I won the silver medal at the 2021 Origami Olympics.
Not only did I win, but I am the first American to ever place in the Origami Olympics. And with my teammate Travis Nolan (placed 5th), we won the highest overall placement for the USA winning us the bronze medal for our country.
The International Origami Internet Olympiad (IOIO) is the largest folding competition. This was the ninth IOIO and had over eight-hundred participants. It is modeled similar to the Olympic games where individual origami tasks relate to Olympic sport categories and award bronze, silver, and gold medals per task. To win the IOIO, folders need to score highest across all collective tasks. Winning a medal in a task applies a multiplier to the score and scales respectively. And just like the Olympic games, the number of medals across each country are tallied together for the country division.
This year, there were eleven tasks. These tasks also cover five paradigms of Origami; representational, modular, tessellation, corrugation, and design. While many folders specialize in a single paradigm, it is rare to master all five. My experience is limited to representational and design. In order to be competitive in the other paradigms, I spent hours on research, training, and refinement of their respective techniques.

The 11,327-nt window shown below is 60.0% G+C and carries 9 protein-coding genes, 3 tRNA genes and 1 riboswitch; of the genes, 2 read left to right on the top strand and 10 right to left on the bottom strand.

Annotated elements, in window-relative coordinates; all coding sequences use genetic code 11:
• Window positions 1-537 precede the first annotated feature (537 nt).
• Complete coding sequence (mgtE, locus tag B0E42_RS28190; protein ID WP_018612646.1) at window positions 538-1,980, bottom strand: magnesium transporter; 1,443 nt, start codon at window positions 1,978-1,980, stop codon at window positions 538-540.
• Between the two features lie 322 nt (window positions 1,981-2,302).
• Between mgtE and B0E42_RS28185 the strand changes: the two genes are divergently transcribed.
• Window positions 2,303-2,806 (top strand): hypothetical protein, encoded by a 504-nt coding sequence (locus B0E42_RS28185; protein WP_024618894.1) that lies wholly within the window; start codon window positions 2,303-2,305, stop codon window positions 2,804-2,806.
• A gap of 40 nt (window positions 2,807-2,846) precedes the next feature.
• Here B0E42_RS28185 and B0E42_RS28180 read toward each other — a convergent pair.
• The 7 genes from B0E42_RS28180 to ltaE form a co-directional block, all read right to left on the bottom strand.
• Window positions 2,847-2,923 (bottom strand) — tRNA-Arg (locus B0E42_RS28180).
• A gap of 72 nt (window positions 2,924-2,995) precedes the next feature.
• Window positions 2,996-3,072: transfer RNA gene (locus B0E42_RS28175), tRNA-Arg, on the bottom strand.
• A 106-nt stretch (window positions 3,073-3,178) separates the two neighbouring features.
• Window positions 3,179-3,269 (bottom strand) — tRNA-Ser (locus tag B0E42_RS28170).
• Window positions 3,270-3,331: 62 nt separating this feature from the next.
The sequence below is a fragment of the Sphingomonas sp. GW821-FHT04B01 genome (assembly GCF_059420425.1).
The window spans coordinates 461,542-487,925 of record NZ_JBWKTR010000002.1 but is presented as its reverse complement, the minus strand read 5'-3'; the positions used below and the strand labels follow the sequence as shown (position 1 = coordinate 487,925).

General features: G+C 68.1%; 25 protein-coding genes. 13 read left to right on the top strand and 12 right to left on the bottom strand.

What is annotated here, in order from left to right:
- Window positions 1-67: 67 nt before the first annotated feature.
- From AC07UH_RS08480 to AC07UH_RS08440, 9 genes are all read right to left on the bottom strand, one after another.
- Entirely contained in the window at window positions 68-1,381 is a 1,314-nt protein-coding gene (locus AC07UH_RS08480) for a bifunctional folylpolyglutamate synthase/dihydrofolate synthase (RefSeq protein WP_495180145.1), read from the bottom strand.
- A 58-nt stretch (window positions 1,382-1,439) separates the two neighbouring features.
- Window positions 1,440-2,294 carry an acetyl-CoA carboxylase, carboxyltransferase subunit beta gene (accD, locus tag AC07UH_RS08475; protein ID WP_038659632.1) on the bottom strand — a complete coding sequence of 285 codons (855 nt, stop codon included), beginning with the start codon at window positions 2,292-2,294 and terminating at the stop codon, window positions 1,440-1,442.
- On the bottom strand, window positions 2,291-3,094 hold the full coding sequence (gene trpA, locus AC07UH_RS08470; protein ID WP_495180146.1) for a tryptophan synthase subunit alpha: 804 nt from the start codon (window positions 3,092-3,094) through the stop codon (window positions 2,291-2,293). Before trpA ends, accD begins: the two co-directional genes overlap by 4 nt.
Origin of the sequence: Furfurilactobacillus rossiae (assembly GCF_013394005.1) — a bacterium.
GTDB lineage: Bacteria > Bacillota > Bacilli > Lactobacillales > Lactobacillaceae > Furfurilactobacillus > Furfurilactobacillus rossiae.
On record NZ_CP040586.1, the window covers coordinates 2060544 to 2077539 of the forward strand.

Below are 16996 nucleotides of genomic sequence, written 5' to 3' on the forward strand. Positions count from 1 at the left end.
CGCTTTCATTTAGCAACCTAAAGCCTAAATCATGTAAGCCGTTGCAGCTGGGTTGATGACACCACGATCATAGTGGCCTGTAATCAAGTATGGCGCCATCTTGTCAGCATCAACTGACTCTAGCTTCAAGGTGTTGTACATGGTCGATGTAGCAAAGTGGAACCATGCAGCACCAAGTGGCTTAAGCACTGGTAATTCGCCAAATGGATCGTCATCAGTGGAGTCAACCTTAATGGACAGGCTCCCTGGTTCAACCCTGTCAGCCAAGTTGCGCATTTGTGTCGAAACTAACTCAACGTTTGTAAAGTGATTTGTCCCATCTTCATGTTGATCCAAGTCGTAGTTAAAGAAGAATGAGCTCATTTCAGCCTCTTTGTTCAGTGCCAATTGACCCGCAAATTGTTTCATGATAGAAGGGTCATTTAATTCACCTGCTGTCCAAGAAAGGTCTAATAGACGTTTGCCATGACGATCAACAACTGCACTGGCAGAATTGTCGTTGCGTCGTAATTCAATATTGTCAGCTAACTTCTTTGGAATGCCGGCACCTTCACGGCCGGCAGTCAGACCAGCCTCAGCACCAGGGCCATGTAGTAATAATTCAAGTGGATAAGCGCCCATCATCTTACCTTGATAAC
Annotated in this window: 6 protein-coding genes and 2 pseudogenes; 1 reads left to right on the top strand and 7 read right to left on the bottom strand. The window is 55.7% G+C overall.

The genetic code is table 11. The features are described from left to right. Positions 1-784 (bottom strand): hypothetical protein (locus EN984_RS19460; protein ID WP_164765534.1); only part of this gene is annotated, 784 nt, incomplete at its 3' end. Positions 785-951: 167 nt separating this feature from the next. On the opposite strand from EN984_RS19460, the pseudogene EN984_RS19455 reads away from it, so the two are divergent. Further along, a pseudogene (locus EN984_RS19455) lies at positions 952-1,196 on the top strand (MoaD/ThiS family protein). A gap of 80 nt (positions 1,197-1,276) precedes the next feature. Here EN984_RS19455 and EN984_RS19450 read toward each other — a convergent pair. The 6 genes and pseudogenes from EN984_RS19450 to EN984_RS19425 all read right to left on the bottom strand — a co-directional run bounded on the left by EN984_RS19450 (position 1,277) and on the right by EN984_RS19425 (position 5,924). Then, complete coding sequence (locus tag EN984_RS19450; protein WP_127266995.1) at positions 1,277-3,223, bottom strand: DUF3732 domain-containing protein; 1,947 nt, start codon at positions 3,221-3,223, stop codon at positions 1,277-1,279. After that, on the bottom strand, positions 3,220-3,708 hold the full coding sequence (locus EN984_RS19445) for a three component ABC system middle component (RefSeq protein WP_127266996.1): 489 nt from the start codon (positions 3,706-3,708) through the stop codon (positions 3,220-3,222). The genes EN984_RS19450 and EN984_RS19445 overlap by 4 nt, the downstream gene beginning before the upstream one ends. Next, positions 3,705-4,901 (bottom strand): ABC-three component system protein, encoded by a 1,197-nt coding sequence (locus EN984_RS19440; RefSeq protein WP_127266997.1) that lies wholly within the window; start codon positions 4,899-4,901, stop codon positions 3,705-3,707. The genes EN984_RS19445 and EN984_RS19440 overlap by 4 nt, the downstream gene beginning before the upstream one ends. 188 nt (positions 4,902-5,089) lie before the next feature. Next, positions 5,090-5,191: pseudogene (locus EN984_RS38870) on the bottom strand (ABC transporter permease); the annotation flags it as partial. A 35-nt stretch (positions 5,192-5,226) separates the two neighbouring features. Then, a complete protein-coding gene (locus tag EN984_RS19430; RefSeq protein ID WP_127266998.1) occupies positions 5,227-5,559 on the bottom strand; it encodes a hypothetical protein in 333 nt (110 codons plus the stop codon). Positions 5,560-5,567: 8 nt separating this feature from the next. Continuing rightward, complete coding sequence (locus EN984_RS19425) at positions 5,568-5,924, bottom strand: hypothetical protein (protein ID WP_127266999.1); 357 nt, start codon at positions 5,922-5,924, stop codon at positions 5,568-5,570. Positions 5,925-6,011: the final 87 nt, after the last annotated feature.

My strategy for the competition was to attempt to make masterpieces for every task and out of the eleven tasks, I medalled in five of them. I won four silver medals and one bronze medal. I was unable to make a single masterpiece, but because I achieved about eighty-percent of my goal, I found great success. These medals were pivotal to my second place win.
The IOIO is such a special folding competition as it provides a unique variety of folding paradigms to showcase the skill of folders. I am honored to join the ranks of medalists and I will now seek to be a designer or judge for future Olympiads. It was such a joy to push my folding skill to the max and show it to the community. Not only does this experience validate my current level, but it inspires me to push further into the endless frontier of folding paper.